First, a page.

Can’t get enough Céline and Jesse? The Best Films of Our Lives has got you covered. Apprentice Critic Elaine Teng recently watched the entirety of Linklater’s trilogy, for the first time; here are some of her thoughts on the series.
There’s a moment in “Before Sunrise,” when protagonists Céline and Jesse walk through a Viennese cemetery Céline once visited as a child. There, she pauses to muse over the grave of a young girl she remembers from her previous visit. “She was only 13 when she died. That meant something to me, you know. I was around that age when I first saw this,” she says. “Now I’m 10 years older and she’s still 13, I guess. That’s funny.”
I saw “Before Sunrise” for the first time recently, at age 23, and it meant something to me. Not that I have ever met a beautiful stranger on a train and spent a romantic night with him wandering European streets, but the meandering conversations between Jesse (Ethan Hawke) and Céline (Julie Delpy) brought forth memories of similar conversations I have had with friends. From family history to the fear of death to anxiety about the future, their conversations capture the power and potential of youth, and more importantly, how scary that moment of possibility is. People are always going on about the idealism and precociousness of youth, how our lives are a blank page waiting to be written, but no one really talks about how utterly and thoroughly terrifying that can be. When you think you can do anything, there’s a real chance of doing nothing at all. Surely that must be better than choosing the wrong thing, right?
And therein lies the power of the “Before Sunrise” movies. Not only do they sensitively capture this moment of youth, but they don’t stop there. Alone, “Before Sunrise” was a dreamy, smart story of boy-meets-girl made more beautiful and poignant by its ephemerality. By adding “Before Sunset” and “Before Midnight,” each nine years apart in real and film time, director Richard Linklater and company have shown us what happens to love as time goes on, providing a remarkable continuum rarely seen in movies. Movies about young people falling in love are a dime a dozen, and a few, such as Michael Haneke’s “Amour” deal with the difficulties and dignities of love and old age. But very few films track the same people and the same story for years to see what happens to these beautiful, hopeful young people over time. The story is really like any other, but it is this continuity—and the grace and intelligence of the script—that sets these movies apart. Unlike the little girl in the Viennese cemetery, Céline and Jesse age as we age, becoming our friends with whom we want to spend a few hours from time to time to see how their lives have unfolded. Really, Céline and Jesse’s problems are like anyone else’s, fretting about their kids, job promotions, and self-fulfillment, with worries and headaches leaking their lives away, but it is in their humanity if not in their individuality that we find meaning.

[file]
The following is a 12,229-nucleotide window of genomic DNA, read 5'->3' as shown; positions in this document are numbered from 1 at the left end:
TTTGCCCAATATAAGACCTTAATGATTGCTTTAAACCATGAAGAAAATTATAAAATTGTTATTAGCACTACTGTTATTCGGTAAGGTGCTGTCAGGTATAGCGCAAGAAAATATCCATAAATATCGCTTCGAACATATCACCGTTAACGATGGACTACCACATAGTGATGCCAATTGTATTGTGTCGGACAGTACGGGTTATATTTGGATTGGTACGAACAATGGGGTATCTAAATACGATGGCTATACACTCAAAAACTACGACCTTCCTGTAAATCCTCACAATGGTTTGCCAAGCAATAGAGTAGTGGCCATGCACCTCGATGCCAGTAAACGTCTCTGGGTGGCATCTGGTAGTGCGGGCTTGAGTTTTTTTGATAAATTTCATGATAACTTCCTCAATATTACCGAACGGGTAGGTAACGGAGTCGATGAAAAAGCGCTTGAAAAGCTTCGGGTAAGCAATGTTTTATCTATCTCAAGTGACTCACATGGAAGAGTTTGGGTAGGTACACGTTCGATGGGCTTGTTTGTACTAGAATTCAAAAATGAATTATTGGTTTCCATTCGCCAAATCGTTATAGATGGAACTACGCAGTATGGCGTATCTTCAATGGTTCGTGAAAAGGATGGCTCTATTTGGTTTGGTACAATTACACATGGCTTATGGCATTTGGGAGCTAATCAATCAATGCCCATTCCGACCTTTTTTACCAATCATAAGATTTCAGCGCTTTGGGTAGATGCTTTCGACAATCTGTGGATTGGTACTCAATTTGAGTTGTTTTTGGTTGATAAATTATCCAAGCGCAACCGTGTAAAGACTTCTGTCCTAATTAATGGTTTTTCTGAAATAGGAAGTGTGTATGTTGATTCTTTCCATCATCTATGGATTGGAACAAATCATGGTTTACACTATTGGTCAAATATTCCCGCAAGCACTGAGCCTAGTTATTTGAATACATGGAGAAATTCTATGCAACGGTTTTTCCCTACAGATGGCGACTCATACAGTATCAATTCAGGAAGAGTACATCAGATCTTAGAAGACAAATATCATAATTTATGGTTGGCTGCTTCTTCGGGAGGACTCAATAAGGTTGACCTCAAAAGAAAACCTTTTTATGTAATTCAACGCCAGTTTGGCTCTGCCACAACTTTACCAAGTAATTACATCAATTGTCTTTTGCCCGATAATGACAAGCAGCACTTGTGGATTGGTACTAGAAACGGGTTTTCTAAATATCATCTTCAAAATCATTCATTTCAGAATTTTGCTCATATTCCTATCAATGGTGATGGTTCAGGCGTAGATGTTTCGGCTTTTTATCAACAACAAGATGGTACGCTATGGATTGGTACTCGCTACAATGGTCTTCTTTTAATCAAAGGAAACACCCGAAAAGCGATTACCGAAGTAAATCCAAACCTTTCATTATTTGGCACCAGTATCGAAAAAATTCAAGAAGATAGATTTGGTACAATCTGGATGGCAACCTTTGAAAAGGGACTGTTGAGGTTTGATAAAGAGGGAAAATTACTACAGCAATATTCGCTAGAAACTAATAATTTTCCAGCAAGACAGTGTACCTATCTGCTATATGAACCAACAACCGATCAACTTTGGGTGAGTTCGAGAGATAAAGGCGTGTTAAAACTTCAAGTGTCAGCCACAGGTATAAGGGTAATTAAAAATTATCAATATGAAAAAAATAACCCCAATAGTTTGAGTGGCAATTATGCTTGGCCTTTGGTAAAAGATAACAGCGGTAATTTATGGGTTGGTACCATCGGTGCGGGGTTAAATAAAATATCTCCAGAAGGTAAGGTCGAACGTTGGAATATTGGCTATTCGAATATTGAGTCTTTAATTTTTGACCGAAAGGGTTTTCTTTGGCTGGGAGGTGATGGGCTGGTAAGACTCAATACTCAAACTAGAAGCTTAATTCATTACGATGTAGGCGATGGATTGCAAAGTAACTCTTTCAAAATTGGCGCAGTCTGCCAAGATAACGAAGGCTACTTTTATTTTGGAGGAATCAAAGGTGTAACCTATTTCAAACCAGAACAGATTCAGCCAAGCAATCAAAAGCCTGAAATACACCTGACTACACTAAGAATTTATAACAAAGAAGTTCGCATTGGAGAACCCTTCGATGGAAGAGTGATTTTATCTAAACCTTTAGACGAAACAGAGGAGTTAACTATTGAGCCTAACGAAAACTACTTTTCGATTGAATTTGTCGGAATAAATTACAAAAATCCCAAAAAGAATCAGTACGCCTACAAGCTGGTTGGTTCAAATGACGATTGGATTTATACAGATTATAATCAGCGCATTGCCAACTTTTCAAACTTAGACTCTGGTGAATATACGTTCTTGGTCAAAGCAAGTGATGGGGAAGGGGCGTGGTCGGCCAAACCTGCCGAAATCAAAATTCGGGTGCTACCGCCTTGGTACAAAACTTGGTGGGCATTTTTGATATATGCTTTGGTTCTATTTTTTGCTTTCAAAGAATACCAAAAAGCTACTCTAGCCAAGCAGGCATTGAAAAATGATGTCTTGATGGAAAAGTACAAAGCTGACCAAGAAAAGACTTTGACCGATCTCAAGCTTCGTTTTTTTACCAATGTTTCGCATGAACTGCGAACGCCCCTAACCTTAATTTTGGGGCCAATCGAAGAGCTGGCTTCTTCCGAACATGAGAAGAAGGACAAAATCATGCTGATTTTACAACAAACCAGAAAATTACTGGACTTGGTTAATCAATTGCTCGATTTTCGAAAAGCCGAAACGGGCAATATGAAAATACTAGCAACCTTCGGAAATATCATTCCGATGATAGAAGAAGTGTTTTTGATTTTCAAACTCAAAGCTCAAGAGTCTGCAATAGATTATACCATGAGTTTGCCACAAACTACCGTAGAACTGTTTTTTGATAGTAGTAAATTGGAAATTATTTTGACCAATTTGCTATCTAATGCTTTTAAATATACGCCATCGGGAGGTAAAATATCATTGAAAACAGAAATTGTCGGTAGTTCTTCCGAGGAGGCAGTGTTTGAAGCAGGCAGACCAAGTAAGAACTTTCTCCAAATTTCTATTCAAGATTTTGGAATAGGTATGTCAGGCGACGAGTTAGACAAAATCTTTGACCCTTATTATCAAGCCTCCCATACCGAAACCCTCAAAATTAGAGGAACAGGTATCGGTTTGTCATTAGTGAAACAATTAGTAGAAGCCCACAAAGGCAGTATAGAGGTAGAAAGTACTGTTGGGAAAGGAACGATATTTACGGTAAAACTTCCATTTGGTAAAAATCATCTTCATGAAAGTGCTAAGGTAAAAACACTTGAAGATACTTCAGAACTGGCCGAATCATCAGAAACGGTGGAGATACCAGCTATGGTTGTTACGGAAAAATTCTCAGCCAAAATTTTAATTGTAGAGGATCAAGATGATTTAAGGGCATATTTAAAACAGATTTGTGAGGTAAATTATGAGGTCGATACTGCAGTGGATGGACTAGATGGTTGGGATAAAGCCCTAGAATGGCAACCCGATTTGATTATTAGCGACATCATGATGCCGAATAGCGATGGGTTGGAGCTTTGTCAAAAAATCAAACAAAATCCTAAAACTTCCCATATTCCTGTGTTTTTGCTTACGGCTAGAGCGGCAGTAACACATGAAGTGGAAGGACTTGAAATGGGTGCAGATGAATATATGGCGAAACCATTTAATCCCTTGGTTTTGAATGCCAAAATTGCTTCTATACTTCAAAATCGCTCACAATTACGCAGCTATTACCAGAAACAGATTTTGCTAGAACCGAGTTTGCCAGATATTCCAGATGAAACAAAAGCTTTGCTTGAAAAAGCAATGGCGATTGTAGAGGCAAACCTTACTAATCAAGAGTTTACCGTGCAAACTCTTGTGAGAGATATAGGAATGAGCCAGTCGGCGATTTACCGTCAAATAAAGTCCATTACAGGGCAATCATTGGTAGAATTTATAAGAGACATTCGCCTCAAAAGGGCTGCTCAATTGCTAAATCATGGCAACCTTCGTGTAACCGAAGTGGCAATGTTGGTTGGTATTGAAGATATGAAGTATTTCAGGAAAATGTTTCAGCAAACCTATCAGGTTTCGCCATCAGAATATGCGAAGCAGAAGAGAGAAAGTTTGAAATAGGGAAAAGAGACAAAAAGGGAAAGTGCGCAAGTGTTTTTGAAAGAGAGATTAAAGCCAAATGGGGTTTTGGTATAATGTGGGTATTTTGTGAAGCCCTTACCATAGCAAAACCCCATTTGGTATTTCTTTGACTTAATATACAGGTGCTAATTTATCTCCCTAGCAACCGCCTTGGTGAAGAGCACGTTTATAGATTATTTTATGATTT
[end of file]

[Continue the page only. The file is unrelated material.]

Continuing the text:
While “Before Sunrise” is my favorite of the three at the moment, I have a sneaking suspicion that this will change as I grow older, as my own life moves from sunrise towards sunset. I will certainly be revisiting Céline and Jesse in the future, not only to see if this hypothesis is true but also to seek comfort from the fearful inevitability of time and change. And I will be reminding myself of a scene near the end of “Before Midnight,” when Jesse reads Céline a “letter” from her 82-year-old self, in which she reminds herself of how beautiful her life currently is regardless of her stresses and worries. At 40, 20 seems so young, distant, and beautiful; at 80, 40 will too.